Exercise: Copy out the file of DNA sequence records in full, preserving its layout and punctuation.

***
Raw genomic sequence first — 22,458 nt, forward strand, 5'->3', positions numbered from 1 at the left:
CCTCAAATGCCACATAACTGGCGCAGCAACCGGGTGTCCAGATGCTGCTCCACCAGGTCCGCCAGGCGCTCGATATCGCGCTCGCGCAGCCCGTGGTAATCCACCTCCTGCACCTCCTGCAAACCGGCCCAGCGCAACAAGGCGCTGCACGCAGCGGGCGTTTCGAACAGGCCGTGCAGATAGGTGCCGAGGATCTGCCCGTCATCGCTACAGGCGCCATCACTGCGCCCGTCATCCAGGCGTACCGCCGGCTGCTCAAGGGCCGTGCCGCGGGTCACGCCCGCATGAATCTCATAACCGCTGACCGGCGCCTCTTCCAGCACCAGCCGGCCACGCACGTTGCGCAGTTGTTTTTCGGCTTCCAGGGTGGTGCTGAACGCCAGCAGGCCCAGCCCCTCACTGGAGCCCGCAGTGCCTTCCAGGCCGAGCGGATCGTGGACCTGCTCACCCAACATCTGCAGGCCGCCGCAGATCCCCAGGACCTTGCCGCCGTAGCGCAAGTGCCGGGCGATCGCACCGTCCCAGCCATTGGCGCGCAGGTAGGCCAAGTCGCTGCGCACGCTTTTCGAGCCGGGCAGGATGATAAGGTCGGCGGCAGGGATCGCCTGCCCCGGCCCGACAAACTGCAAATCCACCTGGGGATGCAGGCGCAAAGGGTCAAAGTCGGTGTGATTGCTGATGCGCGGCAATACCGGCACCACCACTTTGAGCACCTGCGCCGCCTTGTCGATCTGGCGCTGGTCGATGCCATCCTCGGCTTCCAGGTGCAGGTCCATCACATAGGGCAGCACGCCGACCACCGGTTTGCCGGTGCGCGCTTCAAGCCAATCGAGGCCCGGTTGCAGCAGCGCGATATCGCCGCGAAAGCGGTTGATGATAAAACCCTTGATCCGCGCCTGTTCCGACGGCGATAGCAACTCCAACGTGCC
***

Raw genomic sequence first — 22,458 nt, forward strand, 5'->3', positions numbered from 1 at the left:
CCTCAAATGCCACATAACTGGCGCAGCAACCGGGTGTCCAGATGCTGCTCCACCAGGTCCGCCAGGCGCTCGATATCGCGCTCGCGCAGCCCGTGGTAATCCACCTCCTGCACCTCCTGCAAACCGGCCCAGCGCAACAAGGCGCTGCACGCAGCGGGCGTTTCGAACAGGCCGTGCAGATAGGTGCCGAGGATCTGCCCGTCATCGCTACAGGCGCCATCACTGCGCCCGTCATCCAGGCGTACCGCCGGCTGCTCAAGGGCCGTGCCGCGGGTCACGCCCGCATGAATCTCATAACCGCTGACCGGCGCCTCTTCCAGCACCAGCCGGCCACGCACGTTGCGCAGTTGTTTTTCGGCTTCCAGGGTGGTGCTGAACGCCAGCAGGCCCAGCCCCTCACTGGAGCCCGCAGTGCCTTCCAGGCCGAGCGGATCGTGGACCTGCTCACCCAACATCTGCAGGCCGCCGCAGATCCCCAGGACCTTGCCGCCGTAGCGCAAGTGCCGGGCGATCGCACCGTCCCAGCCATTGGCGCGCAGGTAGGCCAAGTCGCTGCGCACGCTTTTCGAGCCGGGCAGGATGATAAGGTCGGCGGCAGGGATCGCCTGCCCCGGCCCGACAAACTGCAAATCCACCTGGGGATGCAGGCGCAAAGGGTCAAAGTCGGTGTGATTGCTGATGCGCGGCAATACCGGCACCACCACTTTGAGCACCTGCGCCGCCTTGTCGATCTGGCGCTGGTCGATGCCATCCTCGGCTTCCAGGTGCAGGTCCATCACATAGGGCAGCACGCCGACCACCGGTTTGCCGGTGCGCGCTTCAAGCCAATCGAGGCCCGGTTGCAGCAGCGCGATATCGCCGCGAAAGCGGTTGATGATAAAACCCTTGATCCGCGCCTGTTCCGACGGCGATAGCAACTCCAACGTGCC